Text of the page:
An ounce of prevention beats a pound of cure
Once considered a parasite of southern climates, the heartworm (Dirofilaria immitis) is now recognized as a major, global pest affecting dogs, wolves, coyotes, and foxes. From its discovery in dogs more than a century ago and the documentation in cats in the 1920s, researchers have devised diagnostic tests, preventives and treatments, but the disease still spreads.
To jog the concern of clients, veterinary clinics display a preserved heart infected with heartworm in a jar and hang posters about heartworm life cycles in examining rooms, but seeing is not necessarily believing; although clients can view the infested heart loaded with long, spaghetti-like worms every time they visit, many gamble that their dogs will never be bitten by an infected mosquito.
Heartworm prevention is simple. It involves a blood draw to determine whether the parasite is present and regular dosing with preventive medication. Heartworm infestation is dangerous; untreated dogs die and treated dogs go through weeks of discomfort while the worms are killed and expelled from their bodies.
Parasites go through several life stages before emergence as adults and often need at least two hosts to complete the cycle. In heartworms, a mosquito serves as the intermediate host for the larval stage of the worm, also known as the microfilariae. The mosquito ingests the larva when it bites an infected dog and deposits its cargo in an uninfected dog when seeking another blood meal. The microfilariae burrow into the dog and undergo several changes to reach adult form. They then travel to the right side of the heart through a vein and await the opportunity to reproduce. Adult heartworms can reach 12 inches in length and can remain in the dog’s heart for several years.
The time lag between the initial infestation of microfilariae and reproduction by adult worms living in the heart is six-seven months in dogs.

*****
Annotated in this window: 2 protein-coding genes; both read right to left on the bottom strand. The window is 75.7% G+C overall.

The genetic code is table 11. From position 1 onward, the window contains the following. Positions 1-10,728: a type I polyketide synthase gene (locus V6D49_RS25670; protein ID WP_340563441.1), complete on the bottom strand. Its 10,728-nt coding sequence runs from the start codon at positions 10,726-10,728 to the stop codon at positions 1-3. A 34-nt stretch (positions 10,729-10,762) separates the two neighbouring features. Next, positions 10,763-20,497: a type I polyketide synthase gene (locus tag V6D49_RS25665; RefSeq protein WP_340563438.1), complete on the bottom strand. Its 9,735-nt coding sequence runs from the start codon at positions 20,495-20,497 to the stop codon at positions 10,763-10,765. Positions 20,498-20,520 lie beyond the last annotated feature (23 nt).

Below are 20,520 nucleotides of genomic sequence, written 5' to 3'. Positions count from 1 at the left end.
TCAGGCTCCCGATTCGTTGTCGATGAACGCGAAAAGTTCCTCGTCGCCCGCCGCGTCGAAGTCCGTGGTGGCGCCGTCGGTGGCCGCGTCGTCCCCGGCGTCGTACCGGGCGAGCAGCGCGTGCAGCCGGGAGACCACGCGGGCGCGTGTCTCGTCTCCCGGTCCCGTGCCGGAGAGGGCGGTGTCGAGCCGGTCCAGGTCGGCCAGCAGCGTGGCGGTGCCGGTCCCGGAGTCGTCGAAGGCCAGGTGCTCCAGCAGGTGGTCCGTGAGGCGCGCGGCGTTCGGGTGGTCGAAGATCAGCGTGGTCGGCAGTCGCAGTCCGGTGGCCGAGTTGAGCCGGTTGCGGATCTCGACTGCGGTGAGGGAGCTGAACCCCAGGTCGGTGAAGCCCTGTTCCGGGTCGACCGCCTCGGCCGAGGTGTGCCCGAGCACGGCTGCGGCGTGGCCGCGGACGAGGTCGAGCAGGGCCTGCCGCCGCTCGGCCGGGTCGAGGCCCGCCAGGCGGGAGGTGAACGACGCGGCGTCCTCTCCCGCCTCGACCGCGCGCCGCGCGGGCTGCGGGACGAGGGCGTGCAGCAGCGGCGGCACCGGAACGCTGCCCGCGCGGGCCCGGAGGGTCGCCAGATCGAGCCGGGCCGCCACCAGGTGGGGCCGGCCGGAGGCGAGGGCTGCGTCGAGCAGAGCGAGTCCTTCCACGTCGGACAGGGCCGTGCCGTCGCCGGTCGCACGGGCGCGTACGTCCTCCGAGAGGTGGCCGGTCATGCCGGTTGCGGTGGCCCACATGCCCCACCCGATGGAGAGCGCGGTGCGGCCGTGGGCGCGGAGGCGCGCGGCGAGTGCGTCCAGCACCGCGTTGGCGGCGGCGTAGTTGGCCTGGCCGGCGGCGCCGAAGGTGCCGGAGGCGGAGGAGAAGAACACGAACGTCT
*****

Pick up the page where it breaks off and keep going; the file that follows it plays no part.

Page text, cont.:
Female heartworms bear live young – thousands of them in a day. These young – the microfilariae – circulate in the bloodstream for as long as three years, waiting to hitch a ride in a bloodsucking mosquito. They undergo changes in the mosquito that prepare them to infect a dog, and they transfer back to the original host species the next time the mosquito bites. The process of change in the mosquito takes about 10 days in warm climates, but can take six weeks in colder temperatures.
The worms grow and multiply, infesting the chambers on the right side of the heart and the arteries in the lungs. They can also lodge in the veins of the liver and the veins entering the heart. The first sign of heartworm infestation may not manifest for a year after infection, and even then the soft cough that increases with exercise may be dismissed as unimportant by the owner. But the cough worsens and the dog may actually faint from exertion; he tires easily, is weak and listless, loses weight and condition, and may cough up blood. Breathing becomes more difficult as the disease progresses. The progression is traumatic: the dog’s quality of life diminishes drastically and he can no longer retrieve a Frisbee or take a long walk in the park without respiratory distress. Congestive heart failure ensues, and the once-active, outgoing pet is in grave danger.